Editor´s Choice Publication
Inspired by the social and economic benefits of diversity, we analyze over 9 million papers and 6 million scientists to study the relationship between research impact and five classes of diversity: ethnicity, discipline, gender, affiliation, and academic age. Using randomized baseline models, we establish the presence of homophily in ethnicity, gender and affiliation. We then study the effect of diversity on scientific impact, as reflected in citations. Remarkably, of the classes considered, ethnic diversity had the strongest correlation with scientific impact. To further isolate the effects of ethnic diversity, we used randomized baseline models and again found a clear link between diversity and impact. To further support these findings, we use coarsened exact matching to compare the scientific impact of ethnically diverse papers and scientists with closely-matched control groups. Here, we find that ethnic diversity resulted in an impact gain of 10.63% for papers, and 47.67% for scientists.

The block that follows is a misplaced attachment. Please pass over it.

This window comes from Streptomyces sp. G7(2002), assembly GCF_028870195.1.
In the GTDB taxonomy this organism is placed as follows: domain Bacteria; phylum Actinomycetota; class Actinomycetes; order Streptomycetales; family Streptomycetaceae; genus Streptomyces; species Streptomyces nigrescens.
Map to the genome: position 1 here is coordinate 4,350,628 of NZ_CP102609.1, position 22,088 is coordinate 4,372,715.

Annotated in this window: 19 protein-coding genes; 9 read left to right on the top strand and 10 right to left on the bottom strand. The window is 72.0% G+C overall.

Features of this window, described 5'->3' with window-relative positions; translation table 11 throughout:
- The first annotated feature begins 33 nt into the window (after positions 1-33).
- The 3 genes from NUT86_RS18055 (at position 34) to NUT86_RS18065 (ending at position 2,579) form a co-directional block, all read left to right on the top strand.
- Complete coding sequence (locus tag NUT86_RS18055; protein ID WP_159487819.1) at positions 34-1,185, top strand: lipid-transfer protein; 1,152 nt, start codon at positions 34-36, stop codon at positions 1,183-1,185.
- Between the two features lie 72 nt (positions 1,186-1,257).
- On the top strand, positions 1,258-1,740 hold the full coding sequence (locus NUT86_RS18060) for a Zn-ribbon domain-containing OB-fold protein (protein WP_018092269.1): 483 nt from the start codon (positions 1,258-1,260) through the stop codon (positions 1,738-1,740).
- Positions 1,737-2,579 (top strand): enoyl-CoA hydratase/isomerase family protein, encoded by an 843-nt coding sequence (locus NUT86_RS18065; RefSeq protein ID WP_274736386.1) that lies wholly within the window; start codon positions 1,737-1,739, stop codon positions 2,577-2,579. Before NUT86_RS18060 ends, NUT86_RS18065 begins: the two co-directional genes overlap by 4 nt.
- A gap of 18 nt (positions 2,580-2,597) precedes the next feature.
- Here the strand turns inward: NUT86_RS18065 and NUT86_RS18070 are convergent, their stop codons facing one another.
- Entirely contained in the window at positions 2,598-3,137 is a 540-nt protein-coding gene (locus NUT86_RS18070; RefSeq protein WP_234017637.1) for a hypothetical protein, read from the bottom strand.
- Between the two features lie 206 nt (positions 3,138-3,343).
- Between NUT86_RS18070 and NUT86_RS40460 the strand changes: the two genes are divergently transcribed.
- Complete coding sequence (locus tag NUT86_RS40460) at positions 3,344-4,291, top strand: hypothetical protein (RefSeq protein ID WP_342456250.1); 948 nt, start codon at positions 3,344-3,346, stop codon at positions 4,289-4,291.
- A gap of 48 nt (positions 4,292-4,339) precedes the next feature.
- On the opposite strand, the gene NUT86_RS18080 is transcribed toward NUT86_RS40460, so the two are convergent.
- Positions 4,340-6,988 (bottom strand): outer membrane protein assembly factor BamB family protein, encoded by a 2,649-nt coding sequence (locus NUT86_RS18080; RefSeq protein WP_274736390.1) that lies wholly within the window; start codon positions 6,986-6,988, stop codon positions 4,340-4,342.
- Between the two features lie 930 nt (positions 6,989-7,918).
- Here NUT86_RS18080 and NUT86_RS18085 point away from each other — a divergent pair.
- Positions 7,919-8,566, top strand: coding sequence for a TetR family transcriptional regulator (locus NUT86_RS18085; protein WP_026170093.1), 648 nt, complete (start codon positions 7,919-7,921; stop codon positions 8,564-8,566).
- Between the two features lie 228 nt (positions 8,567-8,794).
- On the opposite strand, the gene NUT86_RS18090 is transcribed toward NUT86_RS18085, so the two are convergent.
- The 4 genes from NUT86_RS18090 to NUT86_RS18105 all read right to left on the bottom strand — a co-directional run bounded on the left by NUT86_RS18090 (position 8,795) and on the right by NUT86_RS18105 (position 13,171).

AlShebli, B.K., Rahwan, T. and Woon, W.L. (2018) The Preeminence of Ethnic Diversity in Scientific Collaboration. Nature Communications, Nature Publishing Group, 9, 5163. https://doi.org/10.1038/s41467-018-07634-8.
Keywords: The preeminence of ethnic diversity, scientific collaboration, scientific impact, research impact.
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